Skip to Content

Related News

  • Related News

  • EWEB bids a fond farewell to College Hill Reservoir and prepares for modern drinking water storage tanks

    Several hundred Eugene residents came together on May 30 for a Farewell Celebration at EWEB’s College Hill Reservoir before demolition and construction to build modern drinking water storage tanks begins later this year.

    Find Out More
  • EWEB invests in satellite-based forestry analytics for vegetation management

    EWEB maintains over 1,300 miles of overhead transmission and distribution lines. To aid crews in identifying hazardous vegetation growth in a sometimes heavily forested service territory, EWEB is utilizing a new satellite-based forestry analytics software called Overstory.

    Find Out More
  • Drinking Water Week 2024

    This week, we celebrate the value of clean, safe water, the importance of water infrastructure, and the critical role of water professionals.

    Find Out More
  • The Big Freeze 2024: After Action Report

    Winter 2024 was one for the records books, and we'll look back on it for years to come and say, "That was a doozy!"  The back-to-back January Ice Storms caused widespread damage to EWEB’s service territory, affecting approximately 38,000 customers. Preliminary repair costs were over $8 million, and additional repairs to transmission lines are still required. 

    Find Out More
  • Fixing the Unseen: Water Pipeline Replacement in Unincorporated Eugene

    Learn more about EWEB's methods for monitoring and replacing aged water pipelines.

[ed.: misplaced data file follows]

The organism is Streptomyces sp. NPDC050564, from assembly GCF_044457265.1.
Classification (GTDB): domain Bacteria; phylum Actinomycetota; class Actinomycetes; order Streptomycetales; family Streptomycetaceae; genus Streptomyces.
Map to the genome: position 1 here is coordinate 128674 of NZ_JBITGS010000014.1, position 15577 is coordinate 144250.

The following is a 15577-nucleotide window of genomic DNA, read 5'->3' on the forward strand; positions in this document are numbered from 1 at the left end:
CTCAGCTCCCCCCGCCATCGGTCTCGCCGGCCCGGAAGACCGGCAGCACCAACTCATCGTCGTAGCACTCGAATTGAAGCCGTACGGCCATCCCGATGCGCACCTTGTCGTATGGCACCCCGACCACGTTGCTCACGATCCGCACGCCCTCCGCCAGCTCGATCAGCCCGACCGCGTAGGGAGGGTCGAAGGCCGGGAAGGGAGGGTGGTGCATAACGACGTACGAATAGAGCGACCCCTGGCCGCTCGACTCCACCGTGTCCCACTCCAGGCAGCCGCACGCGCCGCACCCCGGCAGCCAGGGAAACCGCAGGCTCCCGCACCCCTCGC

Find Out More
  • Show More
Could a Water Crisis Happen Here?

June 21, 2021

filling a glas of water from the tap

A disruption last week at a major chlorine producer in Longview, Wash., created a chlorine and caustic soda supply shortage that has affected water and wastewater utilities in Oregon and along the West Coast. Thanks to a decision in 2019 to replace EWEB's chlorine disinfection system with a safer, more resilient process that produces disinfectant on-site, Eugene residents are unlikely to see any impacts of the shortage. Still, the event has many EWEB customers wondering, could a water crisis happen here, and what is EWEB doing to protect our community's drinking water?  

For more than 100 years, we have reliably served the community with clean, healthy water drawn from the mountain-fed McKenzie River. But there's always the possibility that a natural or human-caused disaster could affect us here in Eugene. Emergencies that could lead to a water supply shortage include earthquake, prolonged drought, forest fire in our watershed, severe flood, a chemical spill into the McKenzie River, and a system or facility failure.

Communities around the country have experienced crises similar to these. Earlier this year, a massive grid failure in Texas left millions without drinking water for more than a week. In 2018, a toxic algae bloom in Detroit Lake forced Salem city officials to warn parents of young children and medically vulnerable adults not to drink from the tap. Closer to home, the 2020 Holiday Farm Fire came close to threatening EWEB's Hayden Bridge Water Filtration Plant and caused extensive damage to the watershed that provides drinking water to around 200,000 people in Eugene.